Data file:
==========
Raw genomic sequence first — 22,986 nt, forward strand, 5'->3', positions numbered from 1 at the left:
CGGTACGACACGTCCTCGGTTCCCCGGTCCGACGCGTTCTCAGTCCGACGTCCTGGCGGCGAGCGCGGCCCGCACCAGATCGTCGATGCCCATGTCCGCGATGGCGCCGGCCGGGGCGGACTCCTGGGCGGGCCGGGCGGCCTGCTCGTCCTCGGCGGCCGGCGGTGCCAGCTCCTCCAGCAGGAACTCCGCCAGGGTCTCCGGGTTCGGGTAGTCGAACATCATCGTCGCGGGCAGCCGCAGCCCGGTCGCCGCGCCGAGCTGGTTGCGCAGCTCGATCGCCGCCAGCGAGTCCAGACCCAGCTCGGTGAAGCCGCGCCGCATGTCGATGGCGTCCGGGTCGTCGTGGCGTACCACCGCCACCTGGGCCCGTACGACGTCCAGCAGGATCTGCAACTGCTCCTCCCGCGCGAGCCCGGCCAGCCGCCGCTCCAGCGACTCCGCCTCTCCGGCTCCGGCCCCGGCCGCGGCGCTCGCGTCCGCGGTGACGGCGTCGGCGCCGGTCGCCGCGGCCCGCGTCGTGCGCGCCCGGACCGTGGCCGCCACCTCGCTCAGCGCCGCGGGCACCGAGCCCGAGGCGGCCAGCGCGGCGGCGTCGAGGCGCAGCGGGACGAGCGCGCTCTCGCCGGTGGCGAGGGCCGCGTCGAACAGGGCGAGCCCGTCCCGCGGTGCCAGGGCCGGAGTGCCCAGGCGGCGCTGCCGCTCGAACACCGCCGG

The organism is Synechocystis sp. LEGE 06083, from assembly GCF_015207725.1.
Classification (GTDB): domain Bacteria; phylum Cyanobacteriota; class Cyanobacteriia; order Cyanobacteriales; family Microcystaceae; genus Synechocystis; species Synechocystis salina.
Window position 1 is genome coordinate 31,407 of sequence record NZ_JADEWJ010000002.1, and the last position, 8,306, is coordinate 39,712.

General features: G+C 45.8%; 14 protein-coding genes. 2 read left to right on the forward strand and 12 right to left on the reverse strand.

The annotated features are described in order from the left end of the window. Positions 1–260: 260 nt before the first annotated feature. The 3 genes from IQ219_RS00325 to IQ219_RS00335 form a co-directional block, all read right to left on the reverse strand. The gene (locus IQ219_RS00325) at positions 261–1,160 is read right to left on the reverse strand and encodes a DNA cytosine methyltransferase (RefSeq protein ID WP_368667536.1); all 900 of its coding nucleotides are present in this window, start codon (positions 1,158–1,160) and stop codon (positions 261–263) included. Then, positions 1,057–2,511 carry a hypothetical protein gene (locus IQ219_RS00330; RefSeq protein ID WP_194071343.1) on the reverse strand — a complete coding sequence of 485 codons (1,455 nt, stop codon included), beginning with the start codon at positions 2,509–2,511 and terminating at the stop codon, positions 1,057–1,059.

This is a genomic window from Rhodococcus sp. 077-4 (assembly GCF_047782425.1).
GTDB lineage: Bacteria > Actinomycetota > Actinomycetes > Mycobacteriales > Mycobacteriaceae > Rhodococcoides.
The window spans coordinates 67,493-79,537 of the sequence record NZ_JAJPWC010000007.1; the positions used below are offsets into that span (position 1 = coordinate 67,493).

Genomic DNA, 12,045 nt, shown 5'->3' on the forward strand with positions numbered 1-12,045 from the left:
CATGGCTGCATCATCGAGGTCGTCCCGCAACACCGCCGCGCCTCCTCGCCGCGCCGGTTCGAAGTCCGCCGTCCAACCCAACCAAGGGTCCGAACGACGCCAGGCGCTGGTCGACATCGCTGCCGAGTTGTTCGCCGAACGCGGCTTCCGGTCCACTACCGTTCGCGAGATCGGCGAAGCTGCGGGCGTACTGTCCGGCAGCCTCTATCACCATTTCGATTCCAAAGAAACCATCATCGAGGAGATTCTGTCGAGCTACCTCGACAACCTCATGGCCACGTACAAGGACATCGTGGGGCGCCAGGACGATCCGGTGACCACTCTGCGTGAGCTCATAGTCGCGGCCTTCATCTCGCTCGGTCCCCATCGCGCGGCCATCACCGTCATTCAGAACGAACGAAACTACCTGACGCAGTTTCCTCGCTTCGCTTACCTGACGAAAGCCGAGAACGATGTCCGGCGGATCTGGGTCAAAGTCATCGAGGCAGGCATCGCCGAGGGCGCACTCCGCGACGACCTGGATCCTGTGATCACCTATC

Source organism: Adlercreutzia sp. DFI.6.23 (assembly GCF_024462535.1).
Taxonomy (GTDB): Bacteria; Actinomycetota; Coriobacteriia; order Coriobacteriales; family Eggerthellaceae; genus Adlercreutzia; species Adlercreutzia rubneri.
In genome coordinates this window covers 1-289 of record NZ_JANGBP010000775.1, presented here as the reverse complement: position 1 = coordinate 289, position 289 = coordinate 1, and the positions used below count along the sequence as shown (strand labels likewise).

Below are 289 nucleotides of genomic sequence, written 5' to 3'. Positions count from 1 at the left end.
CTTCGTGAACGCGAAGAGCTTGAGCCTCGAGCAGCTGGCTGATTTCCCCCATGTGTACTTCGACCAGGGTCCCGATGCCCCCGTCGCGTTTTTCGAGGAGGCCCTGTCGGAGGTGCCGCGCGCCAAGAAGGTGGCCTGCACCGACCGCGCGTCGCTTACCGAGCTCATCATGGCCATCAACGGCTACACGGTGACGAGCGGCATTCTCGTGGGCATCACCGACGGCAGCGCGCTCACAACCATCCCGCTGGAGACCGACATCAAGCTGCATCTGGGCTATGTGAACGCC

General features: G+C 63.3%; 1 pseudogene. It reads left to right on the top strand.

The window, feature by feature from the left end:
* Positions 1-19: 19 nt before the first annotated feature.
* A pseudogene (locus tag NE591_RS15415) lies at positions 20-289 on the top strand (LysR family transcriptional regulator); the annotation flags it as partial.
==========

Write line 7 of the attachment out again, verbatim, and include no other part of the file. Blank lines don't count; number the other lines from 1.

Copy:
The annotated features are described in order from the left end of the window. Positions 1–260: 260 nt before the first annotated feature. The 3 genes from IQ219_RS00325 to IQ219_RS00335 form a co-directional block, all read right to left on the reverse strand. The gene (locus IQ219_RS00325) at positions 261–1,160 is read right to left on the reverse strand and encodes a DNA cytosine methyltransferase (RefSeq protein ID WP_368667536.1); all 900 of its coding nucleotides are present in this window, start codon (positions 1,158–1,160) and stop codon (positions 261–263) included. Then, positions 1,057–2,511 carry a hypothetical protein gene (locus IQ219_RS00330; RefSeq protein ID WP_194071343.1) on the reverse strand — a complete coding sequence of 485 codons (1,455 nt, stop codon included), beginning with the start codon at positions 2,509–2,511 and terminating at the stop codon, positions 1,057–1,059.